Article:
Recent research suggests that more intense training and inadequate diet are placing high school athletes at significant risk for developing stress fractures in the bones of the back, hip, leg and foot, with girls more likely to suffer such overuse injury and at an earlier age than boys.
- Between September 2007 and December 2010, 230 stress fractures were reported in 189 athletes from 57 high schools in Pennsylvania, New York and New Jersey;
- Stress fractures of the tibia (shinbone) accounted for nearly half (48%) of all injuries, followed by the metatarsal (19%), fibula (10%), spine (6%), pelvis (4%), hindfoot (4%) and femur (4%);
- Varsity athletes suffered the majority (53%) of the fractures;
- Males suffered most stress fractures in track (26%), football (23%) and cross-country (19%)
- Stress fractures in females were found most in track (28%) and cross-country (23%) athletes.
- Age: males sustained fractures at an older age (15.97 yrs. v. 15.46 yrs), higher grade (10.56 v. 10.14), and at a higher body-mass index (BMI)(22.4 v. 20.8) than female athletes;
- Males also got more sleep, ate diets richer in calcium, and had more intense weight-lifting schedules (3.0 v. 2.2 sessions per week) than their female counterparts;
- Among the females suffering stress fractures, 11% reported failing to eat a balanced diet and 30% were using dietary supplements.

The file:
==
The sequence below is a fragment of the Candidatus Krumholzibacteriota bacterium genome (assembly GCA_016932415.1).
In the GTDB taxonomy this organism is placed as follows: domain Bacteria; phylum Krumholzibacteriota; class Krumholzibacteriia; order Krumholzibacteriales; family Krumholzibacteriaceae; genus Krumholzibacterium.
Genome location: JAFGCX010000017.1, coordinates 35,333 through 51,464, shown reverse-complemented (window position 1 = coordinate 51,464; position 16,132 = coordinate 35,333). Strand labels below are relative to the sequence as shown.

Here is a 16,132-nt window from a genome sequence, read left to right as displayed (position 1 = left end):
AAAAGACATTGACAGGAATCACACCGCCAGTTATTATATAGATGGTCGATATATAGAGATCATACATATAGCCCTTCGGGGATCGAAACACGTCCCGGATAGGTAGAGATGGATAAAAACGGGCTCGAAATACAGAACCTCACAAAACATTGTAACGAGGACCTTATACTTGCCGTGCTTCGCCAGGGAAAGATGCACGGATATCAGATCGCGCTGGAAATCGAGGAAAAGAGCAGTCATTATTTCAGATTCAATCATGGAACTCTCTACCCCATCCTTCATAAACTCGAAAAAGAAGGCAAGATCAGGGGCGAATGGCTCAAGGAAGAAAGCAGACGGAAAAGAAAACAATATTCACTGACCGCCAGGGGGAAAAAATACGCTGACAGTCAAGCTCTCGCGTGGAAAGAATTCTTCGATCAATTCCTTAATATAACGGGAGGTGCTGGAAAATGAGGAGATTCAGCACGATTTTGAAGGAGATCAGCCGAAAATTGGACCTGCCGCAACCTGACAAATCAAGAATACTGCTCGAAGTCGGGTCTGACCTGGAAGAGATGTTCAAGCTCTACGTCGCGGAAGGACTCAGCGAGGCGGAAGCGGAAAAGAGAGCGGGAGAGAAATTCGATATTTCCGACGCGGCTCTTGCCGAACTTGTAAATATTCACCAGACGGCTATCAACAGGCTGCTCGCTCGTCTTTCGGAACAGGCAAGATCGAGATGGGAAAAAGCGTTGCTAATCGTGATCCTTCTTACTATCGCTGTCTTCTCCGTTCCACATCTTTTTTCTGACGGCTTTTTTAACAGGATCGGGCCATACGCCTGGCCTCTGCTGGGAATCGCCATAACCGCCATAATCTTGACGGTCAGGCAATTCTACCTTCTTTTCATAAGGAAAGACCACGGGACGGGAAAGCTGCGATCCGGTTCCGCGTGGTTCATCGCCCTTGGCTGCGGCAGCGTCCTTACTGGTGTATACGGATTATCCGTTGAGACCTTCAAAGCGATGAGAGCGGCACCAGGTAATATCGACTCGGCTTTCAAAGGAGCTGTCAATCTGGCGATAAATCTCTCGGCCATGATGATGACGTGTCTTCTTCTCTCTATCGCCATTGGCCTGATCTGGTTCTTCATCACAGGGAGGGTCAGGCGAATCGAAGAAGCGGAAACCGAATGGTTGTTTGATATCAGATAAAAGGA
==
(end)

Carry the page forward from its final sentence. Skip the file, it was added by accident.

"These classic overuse injuries are likely the tip of the iceberg," said Dr. Andrew David Goodwillie, Chief Orthopedic Resident at the Robert Wood Johnson Medical School in New Brunswick, New Jersey, with under-reporting likely. "We view this as a national problem. Coaches want kids back in the game immediately, but the better course is to hold them out."
The data suggests that the risk of stress fracture increases with more intense training, more weight lifting, and inadequate diet, especially in females, with the risk of the female athlete triad "especially concerning at the high school level," said Dr. Goodwillie.
Diagnosis and rest
The challenge is that too many athletes view the pain they are experiencing in their legs from training at an intense level on hard surfaces as "niggling" injuries or "growing pains," notes Dr. Goodwillie.
His advice to parents: make sure, if their young athlete is experiencing leg or back pain, that it is "worked up appropriately" by an orthopedic specialist, including an X-ray and MRI bone scan, and that athletes with a diagnosis of stress fracture take 4-6 weeks off to allow the bone to heal.
Source: American Academy of Orthopaedic Surgeons; findings presented at the 2011 Annual Meeting of the American Academy of Orthopaedic Surgeons in San Diego.
Posted February 15, 2011 Updated March 15, 2015